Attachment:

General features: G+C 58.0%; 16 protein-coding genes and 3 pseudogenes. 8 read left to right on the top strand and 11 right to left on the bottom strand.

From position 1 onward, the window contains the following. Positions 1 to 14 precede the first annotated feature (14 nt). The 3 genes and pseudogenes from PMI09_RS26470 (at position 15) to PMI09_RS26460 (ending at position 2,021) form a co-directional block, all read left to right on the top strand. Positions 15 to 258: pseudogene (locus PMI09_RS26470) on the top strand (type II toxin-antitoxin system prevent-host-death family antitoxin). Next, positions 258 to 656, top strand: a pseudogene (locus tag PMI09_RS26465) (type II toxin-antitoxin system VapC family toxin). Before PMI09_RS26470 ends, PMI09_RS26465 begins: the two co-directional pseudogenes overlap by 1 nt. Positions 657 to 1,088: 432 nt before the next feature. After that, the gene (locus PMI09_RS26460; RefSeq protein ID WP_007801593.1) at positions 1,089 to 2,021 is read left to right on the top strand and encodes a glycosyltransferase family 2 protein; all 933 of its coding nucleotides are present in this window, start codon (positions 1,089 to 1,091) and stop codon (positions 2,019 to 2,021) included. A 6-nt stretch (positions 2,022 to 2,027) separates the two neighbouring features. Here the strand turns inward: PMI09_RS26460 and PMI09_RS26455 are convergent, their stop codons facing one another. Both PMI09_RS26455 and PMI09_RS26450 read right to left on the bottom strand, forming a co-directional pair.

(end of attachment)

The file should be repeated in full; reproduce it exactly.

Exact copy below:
General features: G+C 58.0%; 16 protein-coding genes and 3 pseudogenes. 8 read left to right on the top strand and 11 right to left on the bottom strand.

From position 1 onward, the window contains the following. Positions 1 to 14 precede the first annotated feature (14 nt). The 3 genes and pseudogenes from PMI09_RS26470 (at position 15) to PMI09_RS26460 (ending at position 2,021) form a co-directional block, all read left to right on the top strand. Positions 15 to 258: pseudogene (locus PMI09_RS26470) on the top strand (type II toxin-antitoxin system prevent-host-death family antitoxin). Next, positions 258 to 656, top strand: a pseudogene (locus tag PMI09_RS26465) (type II toxin-antitoxin system VapC family toxin). Before PMI09_RS26470 ends, PMI09_RS26465 begins: the two co-directional pseudogenes overlap by 1 nt. Positions 657 to 1,088: 432 nt before the next feature. After that, the gene (locus PMI09_RS26460; RefSeq protein ID WP_007801593.1) at positions 1,089 to 2,021 is read left to right on the top strand and encodes a glycosyltransferase family 2 protein; all 933 of its coding nucleotides are present in this window, start codon (positions 1,089 to 1,091) and stop codon (positions 2,019 to 2,021) included. A 6-nt stretch (positions 2,022 to 2,027) separates the two neighbouring features. Here the strand turns inward: PMI09_RS26460 and PMI09_RS26455 are convergent, their stop codons facing one another. Both PMI09_RS26455 and PMI09_RS26450 read right to left on the bottom strand, forming a co-directional pair.